Economic History 7401
purpose of this course is to introduce students to topics in international
economic history, and serve as a complement of ECON7400 that emphasizes topics
related to the
Evaluation consists of two in-class exams, and a term paper on a topic chosen in consultation with the instructor. The weights are: first in-class exam 30%, second in-class exam 30%, and term paper 40%. A study guide with possible exam questions will be distributed before each exam. Office hours will be announced in class, and I will be available in my office for informal discussions. If you need to schedule an appointment or discuss some special need e-mail me at email@example.com. The book by Rondo Cameron and Larry Neal, A Concise Economic History of the World: From Paleolithic Times to the Present will be used as a general reference, but we will rely mostly on original articles.
1. The Transition to Capitalism
The ‘transition debate’ between Marxist historians was
fundamentally about the nature of feudalism as a mode of production and the
causes of its collapse, with one group emphasizing the agrarian and the other
the mercantilist origins of capitalism.
The ‘Brenner debate’ is a spin-off of the former one that started with a
critique of the dominant demographic interpretation of pre-industrial
(1950), “A Critique,” in R. Hilton, ed., The
Transition from Feudalism to Capitalism,
(1950), “A Reply,” in R. Hilton, ed., The
Transition from Feudalism to Capitalism,
(1976), “Agrarian Class Structure and Economic Development in Pre-Industrial
Europe,” in T.H. Aston and C.H.E. Philpin, eds., The Brenner Debate: Agrarian Class Structure and Economic Development
in Pre-Industrial Europe,
Postan, M. M.
and J. Hatcher (1978), “Population and Class Relations in Feudal Society,” in
T.H. Aston and C.H.E. Philpin, eds., The
Brenner Debate: Agrarian Class Structure and Economic Development in
2. The Industrial Revolution
Conventional wisdom portrays the Industrial Revolution as a major break with the past, one in which income per capita growth and technological progress increased markedly. The so-called Crafts-Harley view challenges conventional wisdom and suggests that growth has been overestimated, and the Industrial Revolution was a relatively smooth transition.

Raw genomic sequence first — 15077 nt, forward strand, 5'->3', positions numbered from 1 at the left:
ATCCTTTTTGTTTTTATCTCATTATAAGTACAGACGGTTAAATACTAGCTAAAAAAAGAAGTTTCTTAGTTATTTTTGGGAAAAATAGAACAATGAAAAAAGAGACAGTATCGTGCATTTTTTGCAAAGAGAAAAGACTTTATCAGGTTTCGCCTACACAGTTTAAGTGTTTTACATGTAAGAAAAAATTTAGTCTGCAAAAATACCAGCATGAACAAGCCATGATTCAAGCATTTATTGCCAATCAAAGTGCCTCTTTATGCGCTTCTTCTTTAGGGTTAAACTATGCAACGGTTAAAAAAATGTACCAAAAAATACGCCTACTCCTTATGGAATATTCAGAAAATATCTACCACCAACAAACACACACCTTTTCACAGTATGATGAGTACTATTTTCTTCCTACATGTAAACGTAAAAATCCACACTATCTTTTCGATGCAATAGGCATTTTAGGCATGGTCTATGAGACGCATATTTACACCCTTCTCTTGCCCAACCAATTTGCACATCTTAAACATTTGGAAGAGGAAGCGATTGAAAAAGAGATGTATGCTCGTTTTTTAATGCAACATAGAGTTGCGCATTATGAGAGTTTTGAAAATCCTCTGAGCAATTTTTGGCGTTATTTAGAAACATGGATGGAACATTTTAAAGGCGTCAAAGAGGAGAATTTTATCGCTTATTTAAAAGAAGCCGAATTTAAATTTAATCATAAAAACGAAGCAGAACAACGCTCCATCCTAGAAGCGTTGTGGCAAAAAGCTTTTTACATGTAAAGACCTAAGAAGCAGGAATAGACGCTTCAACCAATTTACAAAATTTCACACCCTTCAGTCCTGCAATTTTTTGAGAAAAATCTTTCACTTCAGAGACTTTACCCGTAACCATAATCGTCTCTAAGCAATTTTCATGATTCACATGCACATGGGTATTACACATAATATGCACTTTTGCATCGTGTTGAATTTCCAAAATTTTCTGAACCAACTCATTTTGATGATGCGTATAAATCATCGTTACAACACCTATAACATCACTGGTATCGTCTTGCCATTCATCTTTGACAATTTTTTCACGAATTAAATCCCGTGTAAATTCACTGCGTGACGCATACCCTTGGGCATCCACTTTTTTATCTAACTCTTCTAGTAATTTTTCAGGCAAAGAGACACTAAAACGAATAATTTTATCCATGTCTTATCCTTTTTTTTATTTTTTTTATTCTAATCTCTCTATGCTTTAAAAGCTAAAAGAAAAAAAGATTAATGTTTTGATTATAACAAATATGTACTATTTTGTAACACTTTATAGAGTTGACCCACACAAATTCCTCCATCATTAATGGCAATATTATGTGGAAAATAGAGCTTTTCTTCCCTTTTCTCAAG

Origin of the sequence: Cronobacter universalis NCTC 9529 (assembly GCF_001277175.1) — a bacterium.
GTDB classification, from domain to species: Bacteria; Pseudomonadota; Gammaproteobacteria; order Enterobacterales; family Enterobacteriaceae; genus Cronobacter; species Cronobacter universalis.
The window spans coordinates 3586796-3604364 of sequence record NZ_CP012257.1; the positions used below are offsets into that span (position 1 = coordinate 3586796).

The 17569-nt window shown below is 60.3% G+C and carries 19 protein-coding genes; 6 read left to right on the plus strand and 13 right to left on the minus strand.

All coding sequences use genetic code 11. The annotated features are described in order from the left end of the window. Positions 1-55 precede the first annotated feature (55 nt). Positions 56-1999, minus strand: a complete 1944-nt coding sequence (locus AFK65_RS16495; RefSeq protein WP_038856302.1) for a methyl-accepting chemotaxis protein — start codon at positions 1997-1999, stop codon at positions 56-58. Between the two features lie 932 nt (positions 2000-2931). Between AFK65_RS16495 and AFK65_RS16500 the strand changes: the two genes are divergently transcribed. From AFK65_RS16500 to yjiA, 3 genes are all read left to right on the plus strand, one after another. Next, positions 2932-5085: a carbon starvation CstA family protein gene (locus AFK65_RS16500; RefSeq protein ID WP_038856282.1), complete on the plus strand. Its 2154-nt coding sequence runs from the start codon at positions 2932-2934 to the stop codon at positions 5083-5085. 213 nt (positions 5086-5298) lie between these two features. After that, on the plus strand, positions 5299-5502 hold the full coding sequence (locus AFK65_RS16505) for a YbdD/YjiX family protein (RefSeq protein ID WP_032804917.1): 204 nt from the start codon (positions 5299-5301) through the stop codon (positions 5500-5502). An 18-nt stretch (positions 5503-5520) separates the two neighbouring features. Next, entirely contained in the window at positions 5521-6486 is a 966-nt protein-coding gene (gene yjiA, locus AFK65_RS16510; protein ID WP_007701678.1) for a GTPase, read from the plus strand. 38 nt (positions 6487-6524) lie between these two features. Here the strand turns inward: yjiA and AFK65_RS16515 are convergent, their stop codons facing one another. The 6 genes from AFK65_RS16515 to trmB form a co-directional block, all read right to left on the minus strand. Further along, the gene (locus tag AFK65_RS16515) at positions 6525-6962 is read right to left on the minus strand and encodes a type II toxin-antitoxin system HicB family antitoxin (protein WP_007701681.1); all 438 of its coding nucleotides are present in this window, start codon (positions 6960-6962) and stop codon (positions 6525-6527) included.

(1969), Unbound Prometheus: Technological
Change and Development in Western Europe from 1750 to the Present,
Crafts, N. and C. Harley (1992), “Output Growth and the British Industrial Revolution: A Restatement of the Crafts-Harley View,” Economic History Review, 45(4), pp. 703-30.
Cameron, R. (1994), “The Industrial Revolution: Fact or Fiction?” Contention, Fall, pp. 163-88.
Mokyr, J. (1994), “That which we call an Industrial Revolution: reply to Cameron,” Contention, Fall, pp. 188-205.
Temin, P. (1997), “Two Views of the Industrial Revolution,” Journal of Economic History, March, pp. 63-82.
3. The Factory System and Hierarchic Relations
Conventional wisdom suggests that the factory emerged because of new kinds of technology. With the invention of large industrial machines, the argument goes, it became necessary to move out of the small cottages and workshops and into large warehouses. Marglin argued that the real reason why the factory system emerged was because it gave bosses more control.
Marglin, S. (1974), “What Do Bosses Do?” Review of Radical Political Economics, 6, pp. 60-112.
Landes, D. (1986), “What Do Bosses Really Do?” Journal of Economic History, 46(3), pp. 585-623.
Brown, M. and P. Philips (1986), “Craft Labor and Mechanization in Nineteenth-Century American Canning,” Journal of Economic History, 46(3), pp. 743-56.
4. The West and the Rest
There has been a heated controversy on the timing of the
so-called ‘Great Divergence.’ Some
authors claim that, against conventional wisdom, living standards in Western
Frank, A. G.
(1998), Re-Orient: Global Economy in the
(2000), The Great Divergence:
Goldstone, J. (2002), “The rise of the West—or not? A revision to socio-economic history,” Sociological Theory, 18, pp. 175-92.
and G. Bishnupriya (2006), “The Early Modern Great Divergence: Wages, Prices
and Economic Development in Europe and
5. The Origins of Relative Backwarderness
There has been a revival of cultural and geographical explanations for relative backwarderness. In contradistinction, some authors emphasize the role of institutions in explaining diverging growth performance.